Employment & HR - colourful people chain image

Beat the bullies

Alleged bullying and harassment in the workplace is a tricky area to manage. Ultimately, employers need to avoid the risks of alleged bullying or harassment suffered by employees at work, or at work-related events.

A claim can be issued in the tribunal for harassment.  Equally, bullying and harassment can support a claim for unfair constructive dismissal.  As a business, you need to avoid situations that could result in alleged bullying and harassment, the technical definition being “unwanted conduct that has the purpose or effect of violating another person’s dignity or creating an intimidating, hostile, degrading, humiliating or offensive environment for that person”.

Recognising bullying and harassment

Unacceptable behaviour in an organisation may include:

  • spreading malicious rumours or insulting someone;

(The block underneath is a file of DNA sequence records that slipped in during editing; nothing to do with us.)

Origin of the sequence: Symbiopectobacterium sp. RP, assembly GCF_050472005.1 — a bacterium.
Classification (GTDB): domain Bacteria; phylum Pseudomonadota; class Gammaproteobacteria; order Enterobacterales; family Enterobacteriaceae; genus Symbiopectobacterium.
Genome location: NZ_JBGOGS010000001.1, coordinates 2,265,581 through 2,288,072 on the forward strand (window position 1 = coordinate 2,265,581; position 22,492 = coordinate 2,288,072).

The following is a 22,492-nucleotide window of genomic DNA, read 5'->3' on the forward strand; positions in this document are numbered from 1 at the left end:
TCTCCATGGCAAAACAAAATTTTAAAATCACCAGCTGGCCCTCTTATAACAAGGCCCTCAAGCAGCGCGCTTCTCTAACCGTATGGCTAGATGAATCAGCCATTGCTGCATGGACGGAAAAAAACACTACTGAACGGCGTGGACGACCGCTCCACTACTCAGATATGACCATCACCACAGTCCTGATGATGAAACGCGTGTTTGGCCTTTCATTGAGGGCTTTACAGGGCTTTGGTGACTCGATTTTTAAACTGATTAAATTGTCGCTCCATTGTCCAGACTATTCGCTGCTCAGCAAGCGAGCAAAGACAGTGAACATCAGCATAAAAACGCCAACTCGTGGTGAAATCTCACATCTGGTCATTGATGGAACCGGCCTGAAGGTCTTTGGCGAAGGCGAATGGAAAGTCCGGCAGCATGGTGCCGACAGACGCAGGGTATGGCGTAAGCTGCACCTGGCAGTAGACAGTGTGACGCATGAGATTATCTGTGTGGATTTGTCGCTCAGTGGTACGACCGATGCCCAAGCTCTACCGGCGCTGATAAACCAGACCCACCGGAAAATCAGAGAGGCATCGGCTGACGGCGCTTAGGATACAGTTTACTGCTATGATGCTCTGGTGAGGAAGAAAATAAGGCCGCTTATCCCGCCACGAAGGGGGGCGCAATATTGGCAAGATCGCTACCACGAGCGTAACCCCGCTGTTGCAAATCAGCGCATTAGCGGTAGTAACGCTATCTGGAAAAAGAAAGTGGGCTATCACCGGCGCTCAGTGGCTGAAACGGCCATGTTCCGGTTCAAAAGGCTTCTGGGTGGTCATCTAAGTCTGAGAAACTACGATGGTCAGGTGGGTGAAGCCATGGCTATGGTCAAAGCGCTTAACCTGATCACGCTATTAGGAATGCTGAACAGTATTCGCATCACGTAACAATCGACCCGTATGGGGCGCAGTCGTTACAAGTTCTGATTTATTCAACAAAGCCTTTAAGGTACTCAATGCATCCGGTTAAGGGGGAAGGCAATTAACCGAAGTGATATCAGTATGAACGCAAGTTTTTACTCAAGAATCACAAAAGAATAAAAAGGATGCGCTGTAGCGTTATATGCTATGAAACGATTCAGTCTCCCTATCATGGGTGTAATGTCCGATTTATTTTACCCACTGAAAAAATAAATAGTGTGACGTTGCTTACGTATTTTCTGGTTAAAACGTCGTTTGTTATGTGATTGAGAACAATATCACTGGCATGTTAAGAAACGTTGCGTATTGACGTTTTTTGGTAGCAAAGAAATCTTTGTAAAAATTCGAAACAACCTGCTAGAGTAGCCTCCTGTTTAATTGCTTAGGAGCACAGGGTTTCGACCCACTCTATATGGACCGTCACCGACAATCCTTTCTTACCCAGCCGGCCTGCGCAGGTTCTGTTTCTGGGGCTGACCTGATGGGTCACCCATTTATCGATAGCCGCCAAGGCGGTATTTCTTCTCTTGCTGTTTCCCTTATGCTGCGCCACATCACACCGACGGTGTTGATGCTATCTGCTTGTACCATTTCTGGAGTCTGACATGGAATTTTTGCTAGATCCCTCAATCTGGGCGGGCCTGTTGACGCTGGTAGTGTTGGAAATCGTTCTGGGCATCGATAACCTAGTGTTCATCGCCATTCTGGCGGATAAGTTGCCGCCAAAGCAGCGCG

• unfair treatment;
  • making threats or comments about job security without foundation; and
  • overbearing supervision or other misuse of power or position.

The Employment Appeal Tribunal (Nixon v Ross Coates Solicitors & anor) confirms that gossip about a pregnant employee caused her discomfort and was unwanted conduct. The Claimant was, as a result, successful in her claim for harassment.
It is important to note that bullying and harassment may not necessarily be face-to-face. It may also be by written communications, visual images, email and phone or in cyberspace.  All situations recognised by the tribunal.

Supporting employees

When a complaint of bullying and/or harassment is made by an employee, examples of some of the procedures you should follow are:

  • investigate the complaint promptly and objectively;
  • carry out an objective and independent investigation; and
  • consider the perception of the complainant, as harassment is often felt differently by different people.

Tip

Some of the measures that could be taken are:

  • make known to your employees the approach you will take in the event alleged bullying is taking place;
  • implement an anti bullying and harassment policy;
  • outline examples of unacceptable behaviour;
  • provide training for managers; and
  • make employees aware that bullying and harassment will be treated as disciplinary offences.

Bear in mind that any action taken against employees must be reasonable in light of the facts.